FIG. 4 is a horizontally exploded side perspective view illustrating a completed mechanical assembly for implementing the above described generator of FIG. 2. Horizontal dimensions are enlarged and elements that are adjacent are shown as separate for illustrative purposes. The assembly includes a box frame container 1. The box frame container 1 supports two rotatable shafts 2, 3. A hand crank 4 turns shaft 2, and a large drive wheel 5 turns shaft 3. Drive pulleys 6, 7 and 8 are mounted on shaft 2. The two disks 10, 20 containing respective charge plates 12 (not shown) and 22 are mounted on shaft 3. Charge plates 12, 22 are evenly disposed around both disk's 10 and 20, and face each other. A central partition 24 passes between disks 10 and 20. This partition 24 is formed with a hole 13. A conductive metallic ring 14 encircles the inner edge of the hole 13. A conventional bearing collars 18 is mounted on shaft 3 inside ring 14 of hole 13. Additional bearing collars 18 are also fixed to shaft 3 and are used as desired to hold disks 10, 20 in place and to roll against the surfaces of disks 10, 20, when crank 4 turns. Preferably, three bearing collars 18 are used, one in between the two disks 10, 20 (positioned within the hole 13 of partition 24) and the others on the opposite sides of the disks 10, 20 and adjacent thereto. The middle bearing collar 18 should be thick enough to provide space for disks 10, 20 to clear brushes 15, 16 (See below discussion of brushes 15 and 16 mounted on ring 14 and illustrated in FIG. 5). Conventional spacers such as spacer 19 may be used to achieve the proper clearances between disks. Spacer 19 abuts drive wheel 5 and the bearing collar 18 positioned adjacent the outside surface of disk 20. Legs 60 support frame 1. Note that belt 21 is crossed in order to counter-rotate disks 10, 20 upon operation of hand crank 4.
FIG. 5 is a front detailed illustration of the metallic ring 14 of FIG. 4, which is segmented as shown in order to isolate two output terminals 22 and 23 from a plurality of conductive brushes 15, 16. Brushes 15 are situate on one side of the ring 14, and brushes 16 are on the opposite side of the ring 14. The brushes 15, 16 may have a common ground, but this is not necessary inasmuch as only the charge plates 11 (see FIG. 4) carry the induced charge. The insulated output terminals 22 and 23 have brushes on both sides of the ring 14 in order to pick up charges from all charge plates 11, 12 on disks 10 and 20, respectively (see FIG. 4). Conductive ring 14 may be formed aluminum foil or otherwise painted with metallic paint (metallic paint is a poor conductor for low voltage, but adequately conducts a high-voltage current). The brushes 15, 16 may be attached cylinders of rolled paper covered with an electrically conductive coating of metallic paint or aluminum foil. The two disks 10, 20 (FIG. 4) make contact with the brushes 15, 16 so that the charge plates 11, 12 on respective disks 10, 20 can pick up the charge. Alternate charge plates 12 on disk 10 (FIG. 4) are grounded by the brushes 15, and alternate charge plates 11 are isolated. The isolated charge plates 11 carry a charge which induces electron flow into the brush connected plates 12 on the opposite disk 10 as described above.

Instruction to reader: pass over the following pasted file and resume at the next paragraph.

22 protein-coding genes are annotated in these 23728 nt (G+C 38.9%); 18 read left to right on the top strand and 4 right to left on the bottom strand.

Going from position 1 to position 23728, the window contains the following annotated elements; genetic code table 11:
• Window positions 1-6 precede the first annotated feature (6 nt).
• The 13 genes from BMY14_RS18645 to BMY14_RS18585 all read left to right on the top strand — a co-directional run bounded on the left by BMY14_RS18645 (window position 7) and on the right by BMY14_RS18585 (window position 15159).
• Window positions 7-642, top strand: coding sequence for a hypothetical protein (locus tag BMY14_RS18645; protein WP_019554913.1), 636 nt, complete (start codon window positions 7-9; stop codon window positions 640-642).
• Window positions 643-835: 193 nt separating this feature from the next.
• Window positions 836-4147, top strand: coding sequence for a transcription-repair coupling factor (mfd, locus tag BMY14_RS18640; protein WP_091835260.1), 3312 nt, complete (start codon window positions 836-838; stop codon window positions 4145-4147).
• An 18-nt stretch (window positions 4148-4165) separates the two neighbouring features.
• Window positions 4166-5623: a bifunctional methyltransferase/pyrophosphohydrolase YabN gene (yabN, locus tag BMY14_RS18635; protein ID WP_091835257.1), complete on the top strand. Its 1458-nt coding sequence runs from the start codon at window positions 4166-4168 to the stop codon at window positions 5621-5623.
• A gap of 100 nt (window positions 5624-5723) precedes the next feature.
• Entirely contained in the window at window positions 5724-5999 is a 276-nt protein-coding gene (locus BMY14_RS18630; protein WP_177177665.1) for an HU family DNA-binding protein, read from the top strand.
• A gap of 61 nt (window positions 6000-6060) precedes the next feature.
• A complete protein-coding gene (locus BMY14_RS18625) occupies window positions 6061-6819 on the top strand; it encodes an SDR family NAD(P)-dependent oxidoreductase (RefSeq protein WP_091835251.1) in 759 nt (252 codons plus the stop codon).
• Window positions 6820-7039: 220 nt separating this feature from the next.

The mechanical configuration of FIGS. 4 and 5 is one simple and efficient way to achieve the progressive charge accumulation described above with reference to FIG. 2.
In both mechanical configurations, it is critical to have an acceptable number of charge plates 11, 12. The wrong number will cause conflicting polarities which will defeat voltage output.
FIGS. 6A and B illustrates two embodiments with an unacceptable number. In FIG. 6A there are 8 sets of charge plates 11, 12 on each disk, thereby yielding 8 voltage producing sectors. This would result in two sectors (circled) having opposing polarities. Similarly, in FIG. 6B there are 12 sets of charge plates 11, 12 on each disk, thereby yielding 12 voltage producing sectors two of which (circled) having opposing polarities.
On the other hand, FIGS. 7A and B illustrates two embodiments with an acceptable number. In FIG. 7A there are 10 sets of charge plates 11, 12 on each disk, thereby yielding 10 voltage producing sectors and no conflicting polarities. Likewise, in FIG. 7B there are 14 sets of charge plates 11, 12 on each disk, thereby yielding 14 voltage producing sectors and no conflicting polarities. As a general rule, the number of charge plates/sectors should not equal the double of any even number as this will cause conflicting polarities, whereas the double of any odd number will avoid such problems and produce no conflicts.
Having now fully set forth the preferred embodiments and certain modifications of the concept underlying the present invention, various other embodiments as well as certain variations and modifications of the embodiments herein shown and described will obviously occur to those skilled in the art upon becoming familiar with the said underlying concept. It is to be understood therefore, that the invention may be practiced otherwise than as specifically claimed herein.